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Using the above results, the authors find that judicial presence reduces the share of inspections with an irregularity by 10%, where the effect is driven almost exclusively by a reduction of substantive rather than procedural irregularities. This makes intuitive sense as these are the most likely to involve corruption and hence the infractions that are likely to lead to not only detection by the public but also of being prosecuted by the judiciary (even if only at the lesser charge of mismanagement, since corruption is often too difficult to determine). These findings are also quite robust. Figure 2 below shows that, on average, irregular inspections decrease by 4% points for the top ranked counties in the district compared to the lower ranked counties.

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The authors go one step further and split the sample by the mayor’s term in office. They find that among first-term mayors, judicial presence reduces the share of inspections with an irregularity by 8-10% points. On the other hand, second-term mayors – who cannot be re-elected immediately after their term expires – do not seem to be affected at all by judicial presence. This indicates that what is driving the result is a higher perceived probability of detection, which disciplines an incumbent with re-election incentives (since this would signal his quality during an election); and not the probability of prosecution, which would also discipline the incumbent without re-election incentives.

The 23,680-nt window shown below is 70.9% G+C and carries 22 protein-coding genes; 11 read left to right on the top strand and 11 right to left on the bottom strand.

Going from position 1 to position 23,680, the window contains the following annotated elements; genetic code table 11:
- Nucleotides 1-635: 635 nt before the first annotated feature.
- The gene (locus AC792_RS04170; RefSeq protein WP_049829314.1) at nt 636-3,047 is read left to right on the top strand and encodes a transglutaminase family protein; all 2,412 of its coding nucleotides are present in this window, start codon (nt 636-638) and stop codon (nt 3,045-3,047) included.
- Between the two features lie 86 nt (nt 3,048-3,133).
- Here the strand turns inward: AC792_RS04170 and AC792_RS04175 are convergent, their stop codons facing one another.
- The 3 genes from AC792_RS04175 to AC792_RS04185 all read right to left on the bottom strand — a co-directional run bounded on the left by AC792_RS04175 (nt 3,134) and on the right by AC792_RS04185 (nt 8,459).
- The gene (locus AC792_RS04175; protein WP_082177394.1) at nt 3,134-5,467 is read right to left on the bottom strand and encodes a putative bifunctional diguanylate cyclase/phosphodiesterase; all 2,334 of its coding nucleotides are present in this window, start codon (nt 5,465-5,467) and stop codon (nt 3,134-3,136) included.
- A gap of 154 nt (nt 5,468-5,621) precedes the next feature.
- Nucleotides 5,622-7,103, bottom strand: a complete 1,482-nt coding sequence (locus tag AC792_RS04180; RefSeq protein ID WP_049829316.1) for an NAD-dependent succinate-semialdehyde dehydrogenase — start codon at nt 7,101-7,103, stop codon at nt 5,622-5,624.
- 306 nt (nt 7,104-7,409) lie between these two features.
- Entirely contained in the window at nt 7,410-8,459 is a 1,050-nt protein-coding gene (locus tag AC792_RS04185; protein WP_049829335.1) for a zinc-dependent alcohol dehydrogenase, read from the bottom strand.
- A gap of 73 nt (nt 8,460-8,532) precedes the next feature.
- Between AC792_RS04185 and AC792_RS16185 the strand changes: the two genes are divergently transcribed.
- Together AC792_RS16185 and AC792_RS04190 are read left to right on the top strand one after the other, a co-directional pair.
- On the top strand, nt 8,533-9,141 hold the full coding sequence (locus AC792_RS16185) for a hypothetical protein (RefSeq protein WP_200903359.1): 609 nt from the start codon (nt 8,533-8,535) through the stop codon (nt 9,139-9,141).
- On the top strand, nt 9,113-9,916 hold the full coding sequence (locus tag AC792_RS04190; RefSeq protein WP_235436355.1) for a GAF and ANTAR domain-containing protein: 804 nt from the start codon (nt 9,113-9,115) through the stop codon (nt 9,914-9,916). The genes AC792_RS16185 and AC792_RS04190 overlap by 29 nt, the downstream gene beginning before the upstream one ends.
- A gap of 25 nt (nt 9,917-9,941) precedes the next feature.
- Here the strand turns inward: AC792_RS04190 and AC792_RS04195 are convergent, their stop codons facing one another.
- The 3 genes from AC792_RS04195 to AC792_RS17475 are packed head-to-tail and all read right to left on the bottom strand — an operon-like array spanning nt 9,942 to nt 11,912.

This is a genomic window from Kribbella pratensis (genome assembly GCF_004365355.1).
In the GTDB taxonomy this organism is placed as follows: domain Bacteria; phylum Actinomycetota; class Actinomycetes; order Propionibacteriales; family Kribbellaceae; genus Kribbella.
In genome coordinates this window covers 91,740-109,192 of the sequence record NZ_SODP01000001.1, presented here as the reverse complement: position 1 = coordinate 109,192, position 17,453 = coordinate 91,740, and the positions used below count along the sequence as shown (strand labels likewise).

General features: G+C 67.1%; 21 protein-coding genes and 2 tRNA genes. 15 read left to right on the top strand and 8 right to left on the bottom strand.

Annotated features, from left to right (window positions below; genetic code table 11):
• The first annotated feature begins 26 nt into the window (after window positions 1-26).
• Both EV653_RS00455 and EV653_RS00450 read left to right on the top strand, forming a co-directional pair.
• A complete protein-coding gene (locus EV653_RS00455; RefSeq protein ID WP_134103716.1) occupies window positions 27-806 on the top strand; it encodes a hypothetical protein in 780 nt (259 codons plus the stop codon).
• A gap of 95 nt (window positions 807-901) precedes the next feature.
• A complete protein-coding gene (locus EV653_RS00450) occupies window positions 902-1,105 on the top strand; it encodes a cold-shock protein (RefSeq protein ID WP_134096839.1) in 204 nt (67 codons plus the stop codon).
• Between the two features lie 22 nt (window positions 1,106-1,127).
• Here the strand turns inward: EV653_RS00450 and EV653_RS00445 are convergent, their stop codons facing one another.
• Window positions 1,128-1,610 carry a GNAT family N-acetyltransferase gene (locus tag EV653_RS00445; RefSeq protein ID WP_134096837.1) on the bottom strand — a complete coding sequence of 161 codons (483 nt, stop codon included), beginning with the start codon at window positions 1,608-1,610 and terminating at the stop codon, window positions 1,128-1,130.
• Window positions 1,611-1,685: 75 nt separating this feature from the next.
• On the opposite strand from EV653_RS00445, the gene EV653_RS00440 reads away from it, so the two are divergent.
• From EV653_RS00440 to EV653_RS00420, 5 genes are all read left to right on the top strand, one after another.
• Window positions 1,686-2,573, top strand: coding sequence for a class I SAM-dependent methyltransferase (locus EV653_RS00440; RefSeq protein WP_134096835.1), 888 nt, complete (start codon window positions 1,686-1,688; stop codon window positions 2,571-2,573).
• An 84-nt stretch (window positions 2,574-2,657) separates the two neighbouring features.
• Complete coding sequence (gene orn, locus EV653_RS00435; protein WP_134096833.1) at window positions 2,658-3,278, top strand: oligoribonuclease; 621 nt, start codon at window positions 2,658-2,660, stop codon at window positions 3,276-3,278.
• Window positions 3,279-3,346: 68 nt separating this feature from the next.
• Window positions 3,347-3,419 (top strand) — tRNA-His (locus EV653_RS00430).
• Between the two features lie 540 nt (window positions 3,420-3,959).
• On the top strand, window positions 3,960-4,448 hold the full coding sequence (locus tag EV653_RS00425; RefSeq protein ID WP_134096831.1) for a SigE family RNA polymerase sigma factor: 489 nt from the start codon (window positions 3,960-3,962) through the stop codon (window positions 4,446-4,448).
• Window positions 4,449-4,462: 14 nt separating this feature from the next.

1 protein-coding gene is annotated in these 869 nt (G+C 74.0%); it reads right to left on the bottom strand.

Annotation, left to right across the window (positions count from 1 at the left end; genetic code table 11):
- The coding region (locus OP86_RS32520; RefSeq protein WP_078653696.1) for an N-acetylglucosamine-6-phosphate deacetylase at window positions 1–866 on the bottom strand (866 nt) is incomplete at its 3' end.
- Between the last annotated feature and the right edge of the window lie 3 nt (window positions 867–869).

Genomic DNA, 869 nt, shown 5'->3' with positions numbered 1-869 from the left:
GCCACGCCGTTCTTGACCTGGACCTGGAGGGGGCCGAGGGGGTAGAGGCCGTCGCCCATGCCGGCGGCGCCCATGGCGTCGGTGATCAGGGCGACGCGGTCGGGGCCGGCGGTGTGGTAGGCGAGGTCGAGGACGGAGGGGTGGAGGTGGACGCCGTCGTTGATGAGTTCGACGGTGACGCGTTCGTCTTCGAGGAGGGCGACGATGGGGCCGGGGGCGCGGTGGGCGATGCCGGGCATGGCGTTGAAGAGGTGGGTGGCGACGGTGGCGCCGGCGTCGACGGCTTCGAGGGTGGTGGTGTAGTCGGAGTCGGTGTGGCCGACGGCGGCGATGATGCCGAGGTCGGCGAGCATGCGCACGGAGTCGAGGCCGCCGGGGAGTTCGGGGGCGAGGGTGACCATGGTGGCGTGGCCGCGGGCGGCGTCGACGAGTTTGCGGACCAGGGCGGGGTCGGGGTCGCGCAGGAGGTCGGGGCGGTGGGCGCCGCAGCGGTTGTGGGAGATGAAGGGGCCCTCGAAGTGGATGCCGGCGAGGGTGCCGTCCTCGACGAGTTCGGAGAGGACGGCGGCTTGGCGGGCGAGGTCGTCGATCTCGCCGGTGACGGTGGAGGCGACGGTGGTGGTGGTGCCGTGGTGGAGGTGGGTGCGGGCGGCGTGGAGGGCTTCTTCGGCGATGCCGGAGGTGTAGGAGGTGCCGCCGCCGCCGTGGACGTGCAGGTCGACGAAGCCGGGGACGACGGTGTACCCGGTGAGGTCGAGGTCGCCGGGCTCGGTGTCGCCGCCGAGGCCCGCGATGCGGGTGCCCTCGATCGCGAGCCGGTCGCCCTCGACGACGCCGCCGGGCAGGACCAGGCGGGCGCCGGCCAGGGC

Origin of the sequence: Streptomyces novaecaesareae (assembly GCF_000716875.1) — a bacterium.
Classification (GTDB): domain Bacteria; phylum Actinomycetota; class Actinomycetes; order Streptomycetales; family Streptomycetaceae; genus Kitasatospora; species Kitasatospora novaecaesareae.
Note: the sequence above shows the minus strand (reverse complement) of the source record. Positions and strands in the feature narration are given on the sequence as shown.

So should there be judges and prosecutors in every county?

Since the effect they estimate is likely close to the average treatment effect due to the large first stage, small and medium sized counties currently without judicial presence would likely see a reduction in irregularities if the court came to town. This yields the policy perspective that as long as the net benefit is positive, judicial presence should be scaled up. The authors note that more work is needed to make a policy recommendation because there is still the open question of quantifying the benefit of judicial presence in monetary terms. Last but not least, they point out that their results may be interpreted as qualitative evidence that helps explain why state district attorneys in the US are present in every county, which was not historically the case.